Leave bees alone, and get your hands on this vegan honey

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I grew up dipping apples in to honey, so when I was told that someone had figured out how to make honey from apples, I felt the planets align (or maybe a wicked stomach grumble). If we can all agree to start using Bee Free Honee instead of enslaving bees, we’ll surely have a sweeter world.

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A happy accident discovered by Katie Sanchez (a trained pastry chef) while she was trying to make an apple jelly, this entrepreneur would go on to team up with Melissa Elmz to literally sell vegan gold! The two Minnesota women are proud to own and operate their business, while giving bees a break. Replacing honey one for one in recipes, the fruit based sweetener is organic, has no artificial colours, flavours, or preservations, and is chemical and corn syrup free.

Upon opening a bottle of the original honee, I discover it has a familiar consistency, smell, and taste to honey. Granted it’s been years since bee vomit graced my plate, I’m certain few honey fanatics would notice the difference. I’d added it to a smoothie, topped pancakes with it, and have licked it right from the spoon. I didn’t really miss honey going vegan, but I can honestly say I’d miss honee if this was my last time tasting it.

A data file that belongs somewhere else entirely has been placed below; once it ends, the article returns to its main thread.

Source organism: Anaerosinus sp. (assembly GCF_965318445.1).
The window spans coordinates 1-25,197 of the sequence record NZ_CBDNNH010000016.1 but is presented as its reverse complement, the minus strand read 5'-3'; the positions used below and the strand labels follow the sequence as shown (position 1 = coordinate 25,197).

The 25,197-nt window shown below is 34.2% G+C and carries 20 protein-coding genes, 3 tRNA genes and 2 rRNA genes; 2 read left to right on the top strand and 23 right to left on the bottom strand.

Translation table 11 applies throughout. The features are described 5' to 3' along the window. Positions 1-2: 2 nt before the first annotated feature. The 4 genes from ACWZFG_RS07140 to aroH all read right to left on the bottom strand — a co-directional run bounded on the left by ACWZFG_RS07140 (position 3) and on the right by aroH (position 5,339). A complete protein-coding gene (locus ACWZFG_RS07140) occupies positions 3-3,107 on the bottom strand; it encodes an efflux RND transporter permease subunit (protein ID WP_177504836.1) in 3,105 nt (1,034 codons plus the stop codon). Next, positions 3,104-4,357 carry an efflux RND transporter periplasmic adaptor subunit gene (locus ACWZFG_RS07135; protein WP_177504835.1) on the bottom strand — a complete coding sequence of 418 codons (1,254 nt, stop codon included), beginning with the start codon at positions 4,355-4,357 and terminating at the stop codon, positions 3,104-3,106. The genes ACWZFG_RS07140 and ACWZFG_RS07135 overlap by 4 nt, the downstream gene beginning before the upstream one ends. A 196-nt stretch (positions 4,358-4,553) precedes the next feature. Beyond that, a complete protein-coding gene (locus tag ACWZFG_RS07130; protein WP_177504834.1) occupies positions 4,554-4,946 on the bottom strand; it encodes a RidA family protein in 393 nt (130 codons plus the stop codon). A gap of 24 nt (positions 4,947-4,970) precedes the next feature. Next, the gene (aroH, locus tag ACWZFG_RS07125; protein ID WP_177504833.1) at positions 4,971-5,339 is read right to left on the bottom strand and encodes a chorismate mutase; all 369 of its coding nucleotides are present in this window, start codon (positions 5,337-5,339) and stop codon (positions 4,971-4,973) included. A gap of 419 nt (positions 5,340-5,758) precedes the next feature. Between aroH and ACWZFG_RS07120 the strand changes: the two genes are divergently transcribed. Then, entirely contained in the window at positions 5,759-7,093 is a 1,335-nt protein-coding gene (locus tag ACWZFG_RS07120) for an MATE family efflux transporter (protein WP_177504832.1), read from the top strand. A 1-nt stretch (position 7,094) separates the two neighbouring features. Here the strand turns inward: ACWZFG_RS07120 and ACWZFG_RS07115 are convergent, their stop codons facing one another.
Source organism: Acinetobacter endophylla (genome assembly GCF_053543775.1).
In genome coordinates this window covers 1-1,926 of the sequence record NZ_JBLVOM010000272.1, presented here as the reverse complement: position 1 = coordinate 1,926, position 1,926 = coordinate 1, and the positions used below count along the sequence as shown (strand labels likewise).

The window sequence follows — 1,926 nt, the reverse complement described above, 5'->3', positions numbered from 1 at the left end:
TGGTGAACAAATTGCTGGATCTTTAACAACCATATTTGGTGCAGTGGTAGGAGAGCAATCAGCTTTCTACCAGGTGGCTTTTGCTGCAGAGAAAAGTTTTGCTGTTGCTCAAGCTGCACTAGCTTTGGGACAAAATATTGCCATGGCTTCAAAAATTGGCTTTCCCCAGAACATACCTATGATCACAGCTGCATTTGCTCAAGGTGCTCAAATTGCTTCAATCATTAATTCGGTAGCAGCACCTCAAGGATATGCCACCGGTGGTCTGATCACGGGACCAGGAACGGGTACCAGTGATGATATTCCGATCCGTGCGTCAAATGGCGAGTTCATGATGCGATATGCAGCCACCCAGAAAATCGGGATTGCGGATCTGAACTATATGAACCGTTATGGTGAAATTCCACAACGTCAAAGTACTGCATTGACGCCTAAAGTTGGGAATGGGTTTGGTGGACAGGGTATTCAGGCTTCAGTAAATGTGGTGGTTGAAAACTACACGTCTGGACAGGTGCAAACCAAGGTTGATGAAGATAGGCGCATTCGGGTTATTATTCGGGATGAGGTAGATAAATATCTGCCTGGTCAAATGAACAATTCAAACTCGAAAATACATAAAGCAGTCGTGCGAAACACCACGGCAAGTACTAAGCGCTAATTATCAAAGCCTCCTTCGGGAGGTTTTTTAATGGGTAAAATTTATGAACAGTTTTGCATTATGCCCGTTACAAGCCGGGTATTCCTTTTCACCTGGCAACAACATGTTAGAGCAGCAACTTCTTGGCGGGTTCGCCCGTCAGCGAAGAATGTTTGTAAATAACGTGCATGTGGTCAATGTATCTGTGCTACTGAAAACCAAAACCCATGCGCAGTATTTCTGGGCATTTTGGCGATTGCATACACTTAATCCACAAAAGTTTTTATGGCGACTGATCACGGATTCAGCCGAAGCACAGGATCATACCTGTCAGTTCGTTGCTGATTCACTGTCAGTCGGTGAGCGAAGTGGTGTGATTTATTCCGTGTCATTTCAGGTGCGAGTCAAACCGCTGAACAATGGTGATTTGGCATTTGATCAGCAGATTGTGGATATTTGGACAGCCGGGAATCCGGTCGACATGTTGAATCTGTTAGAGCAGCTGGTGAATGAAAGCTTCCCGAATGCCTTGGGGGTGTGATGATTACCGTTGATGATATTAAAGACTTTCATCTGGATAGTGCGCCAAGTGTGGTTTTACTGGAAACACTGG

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Next, I experimented with some of Bee Free Honee’s flavoured offerings. The ancho variety is a combination of the original and ancho chile’s. It it aromatic, a bit more savoury, and has a mild burn that lends well to barbecue sauce and salad dressings. I’m addicted to it.

Last but not least, I sampled the slippery elm honee. Slippery Elm or Ulmus rubra (Latin for “red elm,” for its lovely reddish bark) is a beautiful, native North American elm tree. It’s touted as being a herbal, medicinal option that will soothe and coat sore throats when eaten by the spoonful, or added to tea. It’s got a pleasant earthiness to it, and may or may not be helping to chase my seasonal allergies away (thank goodness).

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Katie and Melissa were recently on Shark’s Tank, a show focused on funding entrepreneurs. Many of the “sharks” took an immediate interest in the brand, fighting for a piece of this successful, two-year old startup. The team ended up signing with Mark Cuban, Barbara Corcoran, and guest shark Chris Sacca for $210,000 in exchange for 30 percent equity (split evenly among all three investors). I’m excited to see where it takes the company! 

At the moment, their products are available on their website, and through some vegan retailers like V Word Market here in Toronto. Folks in Minnesota and across the US can find it on the shelves of Whole Foods, something I hope to see extended to Canada! I have spotted it behind the counter of progressive vegan coffee shops here and there, too. I have no doubt that with a little more publicity, this product will become a household staple for vegans. It might not make nooch fame, but it stands to be as popular as coconut whipped cream.

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